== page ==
When we hear the term "church", many times we conjure up the image of steepled buildings with steeply pitched roofs and a cross on top. People who attend meetings in these types of buildings are called “church members”.

But when the New Testament speaks of the Church it is not so much addressing meeting halls as those who are meeting within the halls.  Churches do usually meet in buildings, many of which can be described as previously, but the Church as defined in the Bible is much more.

Paul, when writing to philemon, spoke of the “Church in (his) house” (Phil. 2).  He also spoke of the Church in the house of Priscilla and Aquila in both Romans 16:5 and 1 Cor 16:19, along with a reference to the Church in the house of Nymphas in Colossians 4:15. Obviously, these are references to believers, not the buildings they meet in. Paul also spoke of the Church as being the body of Christ in 1 Cor 12:27. A picture of believers as members of a union in which Christ is the head (Ephesians 4:15) and we, individually are parts of a body that walks in submission to Him.


The word translated "church" in the New Testament is almost exclusively the greek word ekklesia. To the greeks it meant any assembly of people. In the New Testament it became an excellent description of the Christian congregations who met for fellowship, worship and teaching.

The english word comes from the greek word kuriakon, which means “house of the Lord.” Kuriakon derives from the word kuriakos, “of the Lord.” Both of these terms are apt descriptions of the nature of the church. In 1 Cor 3:17, the body of believers is called the temple of God, the individual Christian is called the temple of the Holy Spirit in 1 Cor 6:19. So, whether individually, or as a group, it is the believers who are called the House of God, not a building. We as believers meet on the basis of our relationship with, and love for, Jesus Christ and in that sense “House of the Lord” is a fitting description. We as believers belong to the Lord and this is the only criteria for membership in the church.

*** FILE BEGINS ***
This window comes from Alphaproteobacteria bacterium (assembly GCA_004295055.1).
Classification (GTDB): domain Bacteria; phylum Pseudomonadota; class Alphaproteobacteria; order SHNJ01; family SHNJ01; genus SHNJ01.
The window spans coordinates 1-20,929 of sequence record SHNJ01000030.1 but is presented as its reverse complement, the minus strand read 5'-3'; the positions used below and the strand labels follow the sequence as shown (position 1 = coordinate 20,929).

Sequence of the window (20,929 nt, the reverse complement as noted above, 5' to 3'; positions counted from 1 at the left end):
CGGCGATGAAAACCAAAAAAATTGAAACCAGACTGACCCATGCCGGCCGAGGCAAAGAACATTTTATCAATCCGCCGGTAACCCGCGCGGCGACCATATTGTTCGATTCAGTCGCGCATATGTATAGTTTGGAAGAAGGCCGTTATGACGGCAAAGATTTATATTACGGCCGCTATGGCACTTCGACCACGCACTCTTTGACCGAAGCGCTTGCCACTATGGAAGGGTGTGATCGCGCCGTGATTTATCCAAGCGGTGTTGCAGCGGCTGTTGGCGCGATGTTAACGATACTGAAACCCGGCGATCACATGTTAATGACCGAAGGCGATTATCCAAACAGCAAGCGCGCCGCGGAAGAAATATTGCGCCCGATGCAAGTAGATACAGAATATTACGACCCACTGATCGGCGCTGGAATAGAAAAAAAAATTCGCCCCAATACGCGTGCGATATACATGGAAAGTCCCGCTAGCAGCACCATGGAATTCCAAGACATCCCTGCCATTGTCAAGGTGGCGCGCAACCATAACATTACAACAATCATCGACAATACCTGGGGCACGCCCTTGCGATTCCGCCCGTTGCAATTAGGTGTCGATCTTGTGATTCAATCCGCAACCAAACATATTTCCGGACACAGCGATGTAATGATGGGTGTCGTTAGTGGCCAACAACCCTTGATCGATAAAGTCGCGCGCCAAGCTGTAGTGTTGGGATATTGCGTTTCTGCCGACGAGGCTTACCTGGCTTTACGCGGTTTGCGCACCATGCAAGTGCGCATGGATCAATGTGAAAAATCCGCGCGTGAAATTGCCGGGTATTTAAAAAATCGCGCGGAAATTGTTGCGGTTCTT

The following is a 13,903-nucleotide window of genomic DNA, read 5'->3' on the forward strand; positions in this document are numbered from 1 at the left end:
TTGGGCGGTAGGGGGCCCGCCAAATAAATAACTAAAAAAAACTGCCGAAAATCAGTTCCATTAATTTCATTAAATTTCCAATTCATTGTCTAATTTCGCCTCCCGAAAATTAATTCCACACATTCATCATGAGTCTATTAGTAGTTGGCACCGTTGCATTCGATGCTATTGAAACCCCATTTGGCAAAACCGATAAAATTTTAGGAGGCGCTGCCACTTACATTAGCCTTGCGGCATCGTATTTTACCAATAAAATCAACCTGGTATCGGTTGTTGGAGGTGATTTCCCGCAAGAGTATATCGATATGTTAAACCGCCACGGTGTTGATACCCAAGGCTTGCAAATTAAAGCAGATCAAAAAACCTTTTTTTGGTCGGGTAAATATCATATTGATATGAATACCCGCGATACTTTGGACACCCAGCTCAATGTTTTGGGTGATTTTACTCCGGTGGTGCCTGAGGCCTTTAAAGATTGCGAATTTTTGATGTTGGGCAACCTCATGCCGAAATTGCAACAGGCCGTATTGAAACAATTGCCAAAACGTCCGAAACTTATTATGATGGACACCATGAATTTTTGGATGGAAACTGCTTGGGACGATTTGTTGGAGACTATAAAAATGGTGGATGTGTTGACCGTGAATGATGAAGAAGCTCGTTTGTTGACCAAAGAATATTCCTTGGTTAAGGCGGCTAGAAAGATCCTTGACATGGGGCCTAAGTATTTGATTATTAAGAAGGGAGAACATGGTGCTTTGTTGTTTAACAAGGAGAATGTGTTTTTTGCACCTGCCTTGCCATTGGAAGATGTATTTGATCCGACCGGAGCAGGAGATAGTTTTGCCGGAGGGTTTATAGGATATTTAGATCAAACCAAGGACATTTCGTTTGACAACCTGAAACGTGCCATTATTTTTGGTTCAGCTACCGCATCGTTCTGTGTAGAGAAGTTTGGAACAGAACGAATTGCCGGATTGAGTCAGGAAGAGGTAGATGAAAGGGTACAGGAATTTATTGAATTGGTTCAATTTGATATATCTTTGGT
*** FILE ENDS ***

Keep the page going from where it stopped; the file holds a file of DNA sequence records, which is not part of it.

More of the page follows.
1 Peter 2:9-10 gives a wonderful description of what the Church is all about:  “but you are a chosen generation, a royal priesthood, a holy nation, His own special people, that you may proclaim the praises of Him who called you out of darkness into His marvelous light;  who once were not a people but are now the people of God, who had not obtained mercy but now have obtained mercy.”

Believers chosen by God, priests in the sense that we represent our friends and family before God in prayer and stand for God to them, a holy nation; citizens of a heavenly kingdom, ambassadors here to proclaim God’s mercy to those who’ll receive it, a special people, the people of God. What a great thing to be a part of!

Because of what the Bible teaches about being a member of the Church, we at Calvary do not have a formal roll-type membership. Our concern is that people have a real relationship with Christ and become members of His body, rather than a focus on an organizational commitment. If you attend Calvary Chapel and are a follower of Jesus Christ, you are a member.